Canonsburg in Pennsylvania gave us Perry Como and Bobby Vinton and it was as a result of working in the same group as Vinton that the The Four Coins had their chance to shine. Between 1955 and 1959 they racked up half a dozen or so hits for Epic Records. Original members James Gregorakis and George Mantalis were still in the group when they released Boys Cry (Joy 284) in early 1964 and were still managed by veteran record and publishing man Danny Kessler who not only managed the group through their hit years but also managed Chuck Willis, had worked at Okeh and RCA Victor, was a partner with Lieber and Stoller in their publishing business and was co-owner of Seville Records. In Britain, the song was covered and became a hit for Eden Kane.
Stan Kesler (no relation to Danny) was an engineer at Sun Studios in Memphis and was the producer responsible for Sam The Sham’s Wooly Bully. In 1964 Kesler helped get pianist and singer Bobby Wood’s career off the ground when he recorded If I’m A Fool For Loving You (Joy 285), originally for Kesler’s Pen Records in Memphis. Then came That’s All I Need To Know (Joy 288) which made #46 on Billboard’s country chart and bubbled under the pop list at #130. A car accident curtailed his performing career but he moved into session work, working with Chips Moman at AGP and then in Nashville where he worked with George Jones and Tammy Wynette, wrote Talkin’ In Your Sleep for Crystal Gayle and was later part of Garth Brooks’ recording crew.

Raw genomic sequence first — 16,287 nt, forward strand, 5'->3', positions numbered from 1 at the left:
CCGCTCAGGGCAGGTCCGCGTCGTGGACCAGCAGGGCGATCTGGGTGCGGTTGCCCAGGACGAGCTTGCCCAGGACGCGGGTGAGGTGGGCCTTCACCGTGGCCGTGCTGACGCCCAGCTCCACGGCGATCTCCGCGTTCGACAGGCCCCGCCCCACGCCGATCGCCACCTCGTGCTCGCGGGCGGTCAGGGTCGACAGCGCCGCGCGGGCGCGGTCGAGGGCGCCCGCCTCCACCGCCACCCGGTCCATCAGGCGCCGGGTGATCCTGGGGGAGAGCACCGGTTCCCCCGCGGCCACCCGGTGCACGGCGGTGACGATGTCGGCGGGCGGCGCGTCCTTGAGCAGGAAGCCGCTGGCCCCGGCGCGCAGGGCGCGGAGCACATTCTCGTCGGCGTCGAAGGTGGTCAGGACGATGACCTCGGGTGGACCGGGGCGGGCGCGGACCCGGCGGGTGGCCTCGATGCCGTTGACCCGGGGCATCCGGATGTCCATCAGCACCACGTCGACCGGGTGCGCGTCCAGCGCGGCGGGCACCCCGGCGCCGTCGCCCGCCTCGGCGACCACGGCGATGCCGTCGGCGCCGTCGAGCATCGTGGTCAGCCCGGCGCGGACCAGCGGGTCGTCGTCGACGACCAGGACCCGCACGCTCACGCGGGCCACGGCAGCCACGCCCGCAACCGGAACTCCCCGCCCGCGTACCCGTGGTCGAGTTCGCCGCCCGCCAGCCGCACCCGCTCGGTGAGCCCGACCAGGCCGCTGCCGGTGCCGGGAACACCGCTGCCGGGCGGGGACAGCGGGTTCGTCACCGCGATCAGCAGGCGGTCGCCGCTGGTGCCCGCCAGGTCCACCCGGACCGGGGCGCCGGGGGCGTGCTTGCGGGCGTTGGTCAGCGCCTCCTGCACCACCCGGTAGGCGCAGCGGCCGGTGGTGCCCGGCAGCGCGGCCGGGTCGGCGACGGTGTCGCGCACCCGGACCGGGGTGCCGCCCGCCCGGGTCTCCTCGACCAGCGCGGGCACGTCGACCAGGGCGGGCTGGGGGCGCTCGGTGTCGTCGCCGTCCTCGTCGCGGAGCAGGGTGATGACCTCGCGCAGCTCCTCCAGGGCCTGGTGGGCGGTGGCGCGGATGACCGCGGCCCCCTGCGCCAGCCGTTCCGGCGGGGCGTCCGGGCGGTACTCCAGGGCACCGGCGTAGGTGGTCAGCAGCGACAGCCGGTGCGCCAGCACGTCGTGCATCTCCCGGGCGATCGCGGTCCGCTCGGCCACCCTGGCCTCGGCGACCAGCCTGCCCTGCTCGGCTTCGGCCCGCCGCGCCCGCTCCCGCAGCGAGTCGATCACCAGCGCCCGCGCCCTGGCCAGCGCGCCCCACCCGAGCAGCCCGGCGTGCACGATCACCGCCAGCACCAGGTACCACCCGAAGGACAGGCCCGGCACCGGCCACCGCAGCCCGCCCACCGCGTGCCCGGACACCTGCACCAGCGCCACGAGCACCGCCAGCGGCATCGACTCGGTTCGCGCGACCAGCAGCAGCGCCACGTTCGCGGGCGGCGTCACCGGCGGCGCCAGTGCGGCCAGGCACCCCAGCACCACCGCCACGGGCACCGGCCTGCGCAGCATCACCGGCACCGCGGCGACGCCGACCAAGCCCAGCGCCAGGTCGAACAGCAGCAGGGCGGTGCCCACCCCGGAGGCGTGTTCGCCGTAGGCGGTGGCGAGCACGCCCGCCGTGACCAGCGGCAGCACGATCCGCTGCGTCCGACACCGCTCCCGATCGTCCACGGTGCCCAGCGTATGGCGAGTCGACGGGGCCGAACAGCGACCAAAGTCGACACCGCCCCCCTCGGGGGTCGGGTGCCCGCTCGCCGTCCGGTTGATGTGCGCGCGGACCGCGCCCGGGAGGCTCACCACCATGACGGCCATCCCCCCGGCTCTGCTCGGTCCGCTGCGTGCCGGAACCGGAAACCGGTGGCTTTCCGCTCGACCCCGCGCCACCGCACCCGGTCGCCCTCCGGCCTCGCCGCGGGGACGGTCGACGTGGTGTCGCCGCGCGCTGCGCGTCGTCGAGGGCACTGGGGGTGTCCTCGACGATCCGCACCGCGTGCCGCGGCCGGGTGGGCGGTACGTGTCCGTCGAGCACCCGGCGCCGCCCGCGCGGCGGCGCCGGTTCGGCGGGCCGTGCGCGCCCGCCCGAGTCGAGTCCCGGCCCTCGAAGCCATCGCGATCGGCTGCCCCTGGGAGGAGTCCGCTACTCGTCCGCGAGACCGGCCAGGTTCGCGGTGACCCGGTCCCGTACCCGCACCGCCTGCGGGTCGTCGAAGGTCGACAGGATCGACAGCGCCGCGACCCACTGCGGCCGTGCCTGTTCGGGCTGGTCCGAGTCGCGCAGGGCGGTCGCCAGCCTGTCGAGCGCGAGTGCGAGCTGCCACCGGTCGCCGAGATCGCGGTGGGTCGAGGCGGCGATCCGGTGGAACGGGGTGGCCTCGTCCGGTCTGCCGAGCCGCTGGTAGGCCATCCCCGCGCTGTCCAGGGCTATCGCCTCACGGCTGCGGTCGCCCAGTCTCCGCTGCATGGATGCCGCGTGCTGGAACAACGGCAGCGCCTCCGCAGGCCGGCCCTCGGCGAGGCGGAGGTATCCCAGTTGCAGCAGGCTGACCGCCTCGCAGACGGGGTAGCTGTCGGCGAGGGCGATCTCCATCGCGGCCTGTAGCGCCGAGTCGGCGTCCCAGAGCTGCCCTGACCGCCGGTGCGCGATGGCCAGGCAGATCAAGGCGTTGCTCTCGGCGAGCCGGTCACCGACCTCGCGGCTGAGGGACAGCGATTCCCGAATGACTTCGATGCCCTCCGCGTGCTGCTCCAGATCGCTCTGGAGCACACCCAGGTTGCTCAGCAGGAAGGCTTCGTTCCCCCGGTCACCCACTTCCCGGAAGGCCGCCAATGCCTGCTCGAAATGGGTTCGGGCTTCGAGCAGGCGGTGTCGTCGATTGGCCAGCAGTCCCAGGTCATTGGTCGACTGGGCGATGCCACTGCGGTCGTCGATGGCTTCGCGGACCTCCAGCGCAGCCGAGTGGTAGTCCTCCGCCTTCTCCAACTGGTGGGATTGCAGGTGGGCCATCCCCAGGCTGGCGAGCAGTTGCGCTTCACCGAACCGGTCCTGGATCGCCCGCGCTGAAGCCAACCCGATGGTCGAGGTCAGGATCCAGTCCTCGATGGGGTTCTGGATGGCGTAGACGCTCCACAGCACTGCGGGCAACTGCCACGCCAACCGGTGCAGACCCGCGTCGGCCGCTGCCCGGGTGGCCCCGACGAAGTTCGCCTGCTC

By 1965 things were slowing down at Joy Records but there was one more throw of the dice via a group who were originally called The Four Winds. With the release of Last Exit To Brooklyn (Joy 296), Lewis Resh, William Barlip, Richard Kane and John Diproperzio became The Scott Bedford Four and made some noise in the New York area, enough to push the record to #129 nationally, thanks mainly to considerable plays on WMCA.